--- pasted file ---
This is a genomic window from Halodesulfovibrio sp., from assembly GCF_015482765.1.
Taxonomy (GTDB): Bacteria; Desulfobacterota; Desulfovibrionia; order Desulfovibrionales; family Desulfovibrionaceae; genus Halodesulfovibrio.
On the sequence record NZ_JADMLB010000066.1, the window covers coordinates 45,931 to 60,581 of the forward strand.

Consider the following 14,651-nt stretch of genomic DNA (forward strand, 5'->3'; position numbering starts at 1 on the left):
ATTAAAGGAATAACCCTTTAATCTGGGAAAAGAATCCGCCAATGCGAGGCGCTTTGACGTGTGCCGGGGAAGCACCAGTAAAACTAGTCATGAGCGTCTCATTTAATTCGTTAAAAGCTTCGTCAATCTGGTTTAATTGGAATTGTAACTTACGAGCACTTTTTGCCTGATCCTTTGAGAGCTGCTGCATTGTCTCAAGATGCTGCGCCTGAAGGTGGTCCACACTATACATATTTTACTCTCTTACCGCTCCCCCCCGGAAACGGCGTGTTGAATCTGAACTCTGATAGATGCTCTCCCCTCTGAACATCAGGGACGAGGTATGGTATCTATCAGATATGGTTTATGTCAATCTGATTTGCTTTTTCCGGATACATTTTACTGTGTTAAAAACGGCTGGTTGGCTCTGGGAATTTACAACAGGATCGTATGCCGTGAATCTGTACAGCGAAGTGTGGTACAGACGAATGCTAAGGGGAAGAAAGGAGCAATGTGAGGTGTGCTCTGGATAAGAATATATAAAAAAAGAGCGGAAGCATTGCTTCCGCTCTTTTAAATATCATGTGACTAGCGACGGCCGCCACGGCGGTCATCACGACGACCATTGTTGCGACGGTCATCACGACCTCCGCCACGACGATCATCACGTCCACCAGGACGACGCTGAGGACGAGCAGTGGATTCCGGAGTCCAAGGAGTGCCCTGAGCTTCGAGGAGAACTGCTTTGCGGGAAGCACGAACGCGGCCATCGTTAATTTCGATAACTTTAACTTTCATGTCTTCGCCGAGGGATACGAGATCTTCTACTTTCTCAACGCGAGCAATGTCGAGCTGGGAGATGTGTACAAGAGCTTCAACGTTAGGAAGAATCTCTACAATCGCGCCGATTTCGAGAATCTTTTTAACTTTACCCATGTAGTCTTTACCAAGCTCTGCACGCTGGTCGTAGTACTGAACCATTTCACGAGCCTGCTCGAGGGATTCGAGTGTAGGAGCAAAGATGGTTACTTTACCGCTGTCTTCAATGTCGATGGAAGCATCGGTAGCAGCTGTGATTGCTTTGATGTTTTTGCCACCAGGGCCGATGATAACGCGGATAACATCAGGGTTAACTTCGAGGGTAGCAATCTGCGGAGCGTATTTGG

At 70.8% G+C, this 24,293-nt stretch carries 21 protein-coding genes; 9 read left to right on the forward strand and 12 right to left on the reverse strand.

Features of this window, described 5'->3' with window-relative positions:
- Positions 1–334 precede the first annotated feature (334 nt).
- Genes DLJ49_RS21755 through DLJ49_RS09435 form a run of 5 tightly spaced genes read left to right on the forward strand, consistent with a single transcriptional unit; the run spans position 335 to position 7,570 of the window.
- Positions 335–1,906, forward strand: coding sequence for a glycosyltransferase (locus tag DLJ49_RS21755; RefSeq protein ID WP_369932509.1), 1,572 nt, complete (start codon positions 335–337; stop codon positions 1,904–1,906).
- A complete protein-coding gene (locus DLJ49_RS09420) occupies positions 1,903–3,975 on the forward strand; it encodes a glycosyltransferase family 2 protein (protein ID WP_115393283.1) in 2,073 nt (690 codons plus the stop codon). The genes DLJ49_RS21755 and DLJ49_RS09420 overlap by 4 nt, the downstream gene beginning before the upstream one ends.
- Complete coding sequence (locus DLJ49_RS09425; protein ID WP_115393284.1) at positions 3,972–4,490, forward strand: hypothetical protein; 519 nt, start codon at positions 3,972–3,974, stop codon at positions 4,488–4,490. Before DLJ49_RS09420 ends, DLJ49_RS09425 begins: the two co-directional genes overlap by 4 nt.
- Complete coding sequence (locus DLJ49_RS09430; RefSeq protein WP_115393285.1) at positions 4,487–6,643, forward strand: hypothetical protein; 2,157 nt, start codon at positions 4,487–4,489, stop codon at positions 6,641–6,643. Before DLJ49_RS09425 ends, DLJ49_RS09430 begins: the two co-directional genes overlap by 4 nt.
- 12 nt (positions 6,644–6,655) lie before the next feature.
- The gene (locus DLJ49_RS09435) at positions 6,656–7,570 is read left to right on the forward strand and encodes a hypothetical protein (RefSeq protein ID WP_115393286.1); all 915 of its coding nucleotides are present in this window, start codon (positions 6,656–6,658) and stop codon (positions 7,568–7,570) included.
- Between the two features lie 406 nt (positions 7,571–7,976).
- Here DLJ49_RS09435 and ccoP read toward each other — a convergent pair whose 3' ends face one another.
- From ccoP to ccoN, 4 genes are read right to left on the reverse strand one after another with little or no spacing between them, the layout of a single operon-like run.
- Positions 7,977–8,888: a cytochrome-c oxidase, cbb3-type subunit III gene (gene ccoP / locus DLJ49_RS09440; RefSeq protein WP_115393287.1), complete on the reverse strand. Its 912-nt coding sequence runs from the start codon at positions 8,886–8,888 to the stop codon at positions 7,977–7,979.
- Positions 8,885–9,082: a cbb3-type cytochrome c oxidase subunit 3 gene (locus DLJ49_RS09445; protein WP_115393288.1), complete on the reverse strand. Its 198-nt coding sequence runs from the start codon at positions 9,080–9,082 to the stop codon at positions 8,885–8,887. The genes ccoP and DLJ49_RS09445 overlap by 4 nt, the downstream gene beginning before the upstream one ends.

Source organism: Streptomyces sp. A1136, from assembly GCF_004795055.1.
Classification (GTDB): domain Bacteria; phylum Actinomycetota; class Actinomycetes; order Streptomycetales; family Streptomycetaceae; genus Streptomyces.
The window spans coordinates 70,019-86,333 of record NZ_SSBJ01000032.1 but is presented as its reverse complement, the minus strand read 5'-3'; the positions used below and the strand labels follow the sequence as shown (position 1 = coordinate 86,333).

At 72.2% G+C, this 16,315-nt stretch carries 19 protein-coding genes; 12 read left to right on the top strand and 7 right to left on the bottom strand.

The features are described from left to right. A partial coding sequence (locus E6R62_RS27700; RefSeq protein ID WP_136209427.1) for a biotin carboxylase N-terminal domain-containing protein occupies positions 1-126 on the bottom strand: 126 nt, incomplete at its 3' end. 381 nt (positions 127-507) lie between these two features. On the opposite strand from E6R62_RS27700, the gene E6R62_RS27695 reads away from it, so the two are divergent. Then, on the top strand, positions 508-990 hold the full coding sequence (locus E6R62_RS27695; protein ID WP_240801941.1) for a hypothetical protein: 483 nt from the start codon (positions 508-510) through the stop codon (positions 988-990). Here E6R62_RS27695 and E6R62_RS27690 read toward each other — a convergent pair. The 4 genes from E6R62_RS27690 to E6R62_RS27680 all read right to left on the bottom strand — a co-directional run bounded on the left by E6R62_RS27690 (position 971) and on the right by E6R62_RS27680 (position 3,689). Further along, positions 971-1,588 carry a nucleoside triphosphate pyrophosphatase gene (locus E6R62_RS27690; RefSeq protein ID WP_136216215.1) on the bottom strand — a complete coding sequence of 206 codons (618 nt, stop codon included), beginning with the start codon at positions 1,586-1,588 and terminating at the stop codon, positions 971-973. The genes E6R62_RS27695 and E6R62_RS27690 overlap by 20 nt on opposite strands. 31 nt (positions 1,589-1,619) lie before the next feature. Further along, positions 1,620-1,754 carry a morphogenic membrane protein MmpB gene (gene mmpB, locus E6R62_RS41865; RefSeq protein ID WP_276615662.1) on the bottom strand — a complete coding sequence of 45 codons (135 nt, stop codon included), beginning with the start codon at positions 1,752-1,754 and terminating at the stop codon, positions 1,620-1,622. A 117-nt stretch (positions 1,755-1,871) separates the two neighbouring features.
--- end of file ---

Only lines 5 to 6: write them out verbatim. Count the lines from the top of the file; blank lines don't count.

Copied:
ATTAAAGGAATAACCCTTTAATCTGGGAAAAGAATCCGCCAATGCGAGGCGCTTTGACGTGTGCCGGGGAAGCACCAGTAAAACTAGTCATGAGCGTCTCATTTAATTCGTTAAAAGCTTCGTCAATCTGGTTTAATTGGAATTGTAACTTACGAGCACTTTTTGCCTGATCCTTTGAGAGCTGCTGCATTGTCTCAAGATGCTGCGCCTGAAGGTGGTCCACACTATACATATTTTACTCTCTTACCGCTCCCCCCCGGAAACGGCGTGTTGAATCTGAACTCTGATAGATGCTCTCCCCTCTGAACATCAGGGACGAGGTATGGTATCTATCAGATATGGTTTATGTCAATCTGATTTGCTTTTTCCGGATACATTTTACTGTGTTAAAAACGGCTGGTTGGCTCTGGGAATTTACAACAGGATCGTATGCCGTGAATCTGTACAGCGAAGTGTGGTACAGACGAATGCTAAGGGGAAGAAAGGAGCAATGTGAGGTGTGCTCTGGATAAGAATATATAAAAAAAGAGCGGAAGCATTGCTTCCGCTCTTTTAAATATCATGTGACTAGCGACGGCCGCCACGGCGGTCATCACGACGACCATTGTTGCGACGGTCATCACGACCTCCGCCACGACGATCATCACGTCCACCAGGACGACGCTGAGGACGAGCAGTGGATTCCGGAGTCCAAGGAGTGCCCTGAGCTTCGAGGAGAACTGCTTTGCGGGAAGCACGAACGCGGCCATCGTTAATTTCGATAACTTTAACTTTCATGTCTTCGCCGAGGGATACGAGATCTTCTACTTTCTCAACGCGAGCAATGTCGAGCTGGGAGATGTGTACAAGAGCTTCAACGTTAGGAAGAATCTCTACAATCGCGCCGATTTCGAGAATCTTTTTAACTTTACCCATGTAGTCTTTACCAAGCTCTGCACGCTGGTCGTAGTACTGAACCATTTCACGAGCCTGCTCGAGGGATTCGAGTGTAGGAGCAAAGATGGTTACTTTACCGCTGTCTTCAATGTCGATGGAAGCATCGGTAGCAGCTGTGATTGCTTTGATGTTTTTGCCACCAGGGCCGATGATAACGCGGATAACATCAGGGTTAACTTCGAGGGTAGCAATCTGCGGAGCGTATTTGG

At 70.8% G+C, this 24,293-nt stretch carries 21 protein-coding genes; 9 read left to right on the forward strand and 12 right to left on the reverse strand.